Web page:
The Rothko Chapel, established in 1971 in Houston, is both a sacred space and a modern art mainstay. Dedicated to non-denominational prayer and private contemplation -- and also to international peace and fellowship -- the building routinely hosts lectures, concerts, interfaith gatherings, and similar events. And at its heart, of course, are fourteen very dark, luminous, large-scale paintings by the late Mark Rothko. We speak with David Leslie, the executive director of the Rothko Chapel.

Let’s be honest, conceptual art is polarizing. Sometimes intentionally so. We explore this and more in a wide-ranging and fascinating chat with self-proclaimed Experimental Philosopher, Jonathon Keats. From his early childhood days selling rocks for a penny to large-scale thought experiments commissioned by prestigious institutions, his career is nothing if not unique. As described in the pages of WIRED magazine by science fiction author Bruce Sterling, “the guy is tireless.” 

In The Beginning...

Mar 16, 2018

On this episode we take an in-depth look at the very first Director of Philbrook, Eugene Kingman. An acclaimed artist in his own right, Kingman’s journey included stops at Yale, The Rhode Island School of Design, the offices of The New York Times, and the organization that would become the C.I.A. 

 We chat with Mark Brown, longtime journalist and current assistant to the current Philbrook Director.   

What are we saying when we refer to a piece as "bad" art? All of us probably have guilty pleasures, or maybe a favorite mistake or two, but what does it mean to seek out and really cherish certain works of bad art? This episode of our podcast features a conversation with Louise Sacco, the so-called Permanent Acting Interim Executive Director of MOBA (a/k/a The Museum of Bad Art).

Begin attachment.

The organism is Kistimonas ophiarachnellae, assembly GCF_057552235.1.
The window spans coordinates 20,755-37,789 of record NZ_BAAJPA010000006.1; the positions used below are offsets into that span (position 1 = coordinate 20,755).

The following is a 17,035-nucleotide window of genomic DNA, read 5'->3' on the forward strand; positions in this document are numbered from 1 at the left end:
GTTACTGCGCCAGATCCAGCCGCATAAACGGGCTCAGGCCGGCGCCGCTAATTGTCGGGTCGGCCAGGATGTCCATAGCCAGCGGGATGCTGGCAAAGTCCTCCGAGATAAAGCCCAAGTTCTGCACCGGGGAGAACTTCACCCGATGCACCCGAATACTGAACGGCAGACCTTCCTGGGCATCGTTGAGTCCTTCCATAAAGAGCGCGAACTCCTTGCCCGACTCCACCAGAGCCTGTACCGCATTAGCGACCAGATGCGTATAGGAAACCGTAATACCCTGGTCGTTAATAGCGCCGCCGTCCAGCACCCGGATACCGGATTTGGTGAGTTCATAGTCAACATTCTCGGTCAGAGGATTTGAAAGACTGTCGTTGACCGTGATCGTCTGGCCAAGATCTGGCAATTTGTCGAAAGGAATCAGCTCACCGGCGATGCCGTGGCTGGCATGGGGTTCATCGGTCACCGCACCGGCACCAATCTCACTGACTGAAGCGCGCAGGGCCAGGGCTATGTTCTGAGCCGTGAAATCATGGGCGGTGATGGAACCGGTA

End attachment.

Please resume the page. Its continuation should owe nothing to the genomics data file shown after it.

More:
The Thing Called Love

Feb 16, 2018

For our special Valentine’s Day episode we explore many different kinds of love, from the boomtown couple that founded Philbrook to the supposed foot fetishism of an iconic French artist. Keep an ear out for a brief cameo by Marie Antoinette. 

Hosted by Jeff Martin with Philbrook Museum of Art and produced by Scott Gregory with Public Radio Tulsa.  

Best of the West

Feb 2, 2018

Gilcrease Museum houses the world’s largest and most comprehensive collection of art and artifacts of the American West. This episode features a discussion with Gilcrease Senior Curator Laura Fry and special appearances by Neil Young and Henry Kissinger.

Hosted by Jeff Martin with Philbrook Museum of Art and produced by Scott Gregory with Public Radio Tulsa.  

We explore the bookish side of museum-going in a revealing conversation with poet Kenneth Goldsmith, who in 2013 was the first and only Poet Laureate at New York City’s Museum of Modern Art (MoMA). 

 

Hosted by Jeff Martin with Philbrook Museum of Art and produced by Scott Gregory with Public Radio Tulsa.  

 

 

The Forgotten Man

Jan 5, 2018

 Arguably at the height of his career with work in Vanity Fair and Vogue, regularly shooting the likes of Jesse Owens, Gary Cooper, and Katharine Hepburn, photographer Lusha Nelson died in 1938 at the age of 30. His personal archive remained lost until 2015 when it was rediscovered by Philbrook. Hear the amazing true story. 

Hosted by Jeff Martin with Philbrook Museum of Art and produced by Scott Gregory with Public Radio Tulsa.  

Everybody's a Critic

Dec 22, 2017

  

Movies and museums. Museums and movies. They go together like popcorn and Milk Duds. On this installment of our podcast, we speak with Charles Elmore of the Oklahoma Film Critics Circle. Topics include memorable motion pictures of 2017, what makes a film an "art film," how today's so-called Golden Age of Television relates to (or doesn't relate to) today's films and filmmakers, and so forth.

Drawing Conclusions

Dec 7, 2017

Our first in-depth artist chat, with acclaimed photorealist, Karl Haendel. Topics range from the best types of pencils and football to Dutch artist M.C. Escher and politics. See Haendel's work in the current Philbrook Downtown show, "Game On." 

Hosted by Jeff Martin with Philbrook Museum of Art and produced by Scott Gregory with Public Radio Tulsa.